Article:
Agency announces strategic relationship with LinkedIn and others to expand corporate board diversity
WASHINGTON, Oct. 18, 2016 /PRNewswire-USNewswire/ — An SBA study released today shows the racial and gender makeup of investment boards is tied directly to investment decisions they make, especially with regard to the race and gender of the owners of companies in which they invest.
Maria Contreras-Sweet, Administrator of the U.S. Small Business Administration (SBA) and the voice of small business on President Obama’s Cabinet, heralded the release of a groundbreaking study.
Contreras-Sweet highlighted the importance of the findings. She said, “I have made it a top priority as SBA Administrator to ensure that firms led by women and underrepresented groups are able to reach their full potential. I know some of these challenges firsthand. Unfortunately, start-ups owned by women and minorities often face an even more daunting challenge accessing the capital they need to grow and prosper. This study confirms that challenge but it also shows that we can expand opportunity and increase our overall economic strength by ensuring more women and underrepresented groups are in a position to make major investment decisions.”
The report was produced by Dr. John Paglia, associate dean and professor of finance, Pepperdine Graziadio School of Business and Management and Dr. David T. Robinson, professor of finance at Duke University Fuqua School of Business, senior strategist for research for the Duke Innovation & Entrepreneurship Initiative and an advisory board member for the Private Equity Research Consortium. Underlying research was conducted by the Federal Research Division of the Library of Congress. It can be found here.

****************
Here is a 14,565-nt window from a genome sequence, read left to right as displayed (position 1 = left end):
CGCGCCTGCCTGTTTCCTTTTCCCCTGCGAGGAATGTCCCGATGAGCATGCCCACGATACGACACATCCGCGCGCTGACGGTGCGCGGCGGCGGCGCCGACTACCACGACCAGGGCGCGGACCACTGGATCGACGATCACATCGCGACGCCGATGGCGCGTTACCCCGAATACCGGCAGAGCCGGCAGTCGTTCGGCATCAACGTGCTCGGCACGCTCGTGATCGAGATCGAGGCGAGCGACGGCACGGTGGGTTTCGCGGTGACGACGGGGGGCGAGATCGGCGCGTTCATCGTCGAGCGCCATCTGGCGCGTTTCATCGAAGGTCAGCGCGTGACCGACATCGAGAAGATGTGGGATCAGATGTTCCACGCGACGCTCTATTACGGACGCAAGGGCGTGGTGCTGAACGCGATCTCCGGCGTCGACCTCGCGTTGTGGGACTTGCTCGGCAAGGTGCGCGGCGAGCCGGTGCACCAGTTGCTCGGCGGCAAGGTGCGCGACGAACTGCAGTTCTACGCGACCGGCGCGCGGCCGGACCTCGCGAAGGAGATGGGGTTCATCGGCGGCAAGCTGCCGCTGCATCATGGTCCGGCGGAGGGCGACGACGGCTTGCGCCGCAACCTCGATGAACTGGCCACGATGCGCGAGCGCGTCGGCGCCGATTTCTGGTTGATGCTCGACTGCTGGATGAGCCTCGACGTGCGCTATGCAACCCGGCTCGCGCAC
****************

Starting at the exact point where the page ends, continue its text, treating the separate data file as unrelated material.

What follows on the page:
“The Small Business Administration and Administrator Maria Contreras-Sweet are to be commended for seeking to find answers to challenging questions regarding lending patterns to women and minority-owned businesses and return on investment for SBICs,” said Paglia.
“There is still more to do, but from this research, it is clear women and minority leaders at small business investment companies play an important role in bridging a lending gap to women and minority-owned small businesses. Identifying these relationships at the investment company level helps to close that gap, and we’re honored to lend our expertise in private capital and finance to this important effort to promote diversity in small business financing.”
Robinson added, “Our understanding of the inner workings of private equity markets, especially those that serve the small and mid-market sector, is still very much in its infancy. Being able to study an initiative like the SBA’s SBIC program gives us new perspectives on how this market operates.”
During the event, Contreras-Sweet also announced a new public-private partnership with LinkedIn and other organizations called Open Network for Board Diversity (ONBOARD). This coalition will work to expand the presence of underrepresented groups on high growth small business advisory boards, boards of directors and increase diversity in small business leadership, particularly for those supported by Small Business Investment Companies (SBICs).
Contreras-Sweet added: “I am pleased to announce SBA’s new partnership with LinkedIn as a major step toward building diversity on corporate and investment boards and closing the investment gap for women and people of color who start a business here in the U.S.”
With over 450 million members and more than two million groups using its service, LinkedIn is able to provide a platform to convene organizations and leaders who have committed to increasing access for diverse candidates to join boards. Active members of the group will benefit from exposure to Small Business Investment Companies (SBICs) and member institutions as well as information and insights shared by other members of the group. As a community-led initiative, the partner organizations will be able to help contribute and curate relevant content and participation.